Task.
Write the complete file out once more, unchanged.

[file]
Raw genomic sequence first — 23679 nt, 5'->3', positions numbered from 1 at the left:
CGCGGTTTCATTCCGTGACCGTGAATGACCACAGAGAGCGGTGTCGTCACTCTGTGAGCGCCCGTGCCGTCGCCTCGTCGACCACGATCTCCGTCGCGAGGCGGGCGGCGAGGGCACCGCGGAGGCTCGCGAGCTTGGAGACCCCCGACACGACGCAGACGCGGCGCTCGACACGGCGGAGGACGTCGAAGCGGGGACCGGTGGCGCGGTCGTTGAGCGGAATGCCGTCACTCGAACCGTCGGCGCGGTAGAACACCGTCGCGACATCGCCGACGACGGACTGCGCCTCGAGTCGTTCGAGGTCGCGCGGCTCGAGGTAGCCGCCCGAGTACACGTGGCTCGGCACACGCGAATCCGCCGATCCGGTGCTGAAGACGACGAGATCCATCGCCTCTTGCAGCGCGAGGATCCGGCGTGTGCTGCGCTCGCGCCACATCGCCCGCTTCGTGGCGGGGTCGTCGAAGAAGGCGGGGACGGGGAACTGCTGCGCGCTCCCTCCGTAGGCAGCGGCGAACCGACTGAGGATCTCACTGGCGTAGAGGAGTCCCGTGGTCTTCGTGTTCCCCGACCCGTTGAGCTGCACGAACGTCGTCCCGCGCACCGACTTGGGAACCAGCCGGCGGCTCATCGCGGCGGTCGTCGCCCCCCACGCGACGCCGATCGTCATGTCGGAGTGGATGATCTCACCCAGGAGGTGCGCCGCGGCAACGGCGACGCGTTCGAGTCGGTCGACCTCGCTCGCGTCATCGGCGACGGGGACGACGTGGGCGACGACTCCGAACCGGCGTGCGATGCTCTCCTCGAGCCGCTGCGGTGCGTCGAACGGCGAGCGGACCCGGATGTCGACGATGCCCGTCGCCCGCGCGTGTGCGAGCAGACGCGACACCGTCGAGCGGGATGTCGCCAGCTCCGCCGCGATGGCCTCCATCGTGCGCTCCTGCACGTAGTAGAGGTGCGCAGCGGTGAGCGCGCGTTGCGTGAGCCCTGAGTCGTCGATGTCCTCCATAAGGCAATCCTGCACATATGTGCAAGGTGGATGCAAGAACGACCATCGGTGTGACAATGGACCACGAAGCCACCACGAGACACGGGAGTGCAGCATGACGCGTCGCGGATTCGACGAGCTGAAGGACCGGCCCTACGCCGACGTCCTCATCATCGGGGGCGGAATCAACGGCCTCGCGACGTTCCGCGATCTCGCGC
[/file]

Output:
Raw genomic sequence first — 23679 nt, 5'->3', positions numbered from 1 at the left:
CGCGGTTTCATTCCGTGACCGTGAATGACCACAGAGAGCGGTGTCGTCACTCTGTGAGCGCCCGTGCCGTCGCCTCGTCGACCACGATCTCCGTCGCGAGGCGGGCGGCGAGGGCACCGCGGAGGCTCGCGAGCTTGGAGACCCCCGACACGACGCAGACGCGGCGCTCGACACGGCGGAGGACGTCGAAGCGGGGACCGGTGGCGCGGTCGTTGAGCGGAATGCCGTCACTCGAACCGTCGGCGCGGTAGAACACCGTCGCGACATCGCCGACGACGGACTGCGCCTCGAGTCGTTCGAGGTCGCGCGGCTCGAGGTAGCCGCCCGAGTACACGTGGCTCGGCACACGCGAATCCGCCGATCCGGTGCTGAAGACGACGAGATCCATCGCCTCTTGCAGCGCGAGGATCCGGCGTGTGCTGCGCTCGCGCCACATCGCCCGCTTCGTGGCGGGGTCGTCGAAGAAGGCGGGGACGGGGAACTGCTGCGCGCTCCCTCCGTAGGCAGCGGCGAACCGACTGAGGATCTCACTGGCGTAGAGGAGTCCCGTGGTCTTCGTGTTCCCCGACCCGTTGAGCTGCACGAACGTCGTCCCGCGCACCGACTTGGGAACCAGCCGGCGGCTCATCGCGGCGGTCGTCGCCCCCCACGCGACGCCGATCGTCATGTCGGAGTGGATGATCTCACCCAGGAGGTGCGCCGCGGCAACGGCGACGCGTTCGAGTCGGTCGACCTCGCTCGCGTCATCGGCGACGGGGACGACGTGGGCGACGACTCCGAACCGGCGTGCGATGCTCTCCTCGAGCCGCTGCGGTGCGTCGAACGGCGAGCGGACCCGGATGTCGACGATGCCCGTCGCCCGCGCGTGTGCGAGCAGACGCGACACCGTCGAGCGGGATGTCGCCAGCTCCGCCGCGATGGCCTCCATCGTGCGCTCCTGCACGTAGTAGAGGTGCGCAGCGGTGAGCGCGCGTTGCGTGAGCCCTGAGTCGTCGATGTCCTCCATAAGGCAATCCTGCACATATGTGCAAGGTGGATGCAAGAACGACCATCGGTGTGACAATGGACCACGAAGCCACCACGAGACACGGGAGTGCAGCATGACGCGTCGCGGATTCGACGAGCTGAAGGACCGGCCCTACGCCGACGTCCTCATCATCGGGGGCGGAATCAACGGCCTCGCGACGTTCCGCGATCTCGCGC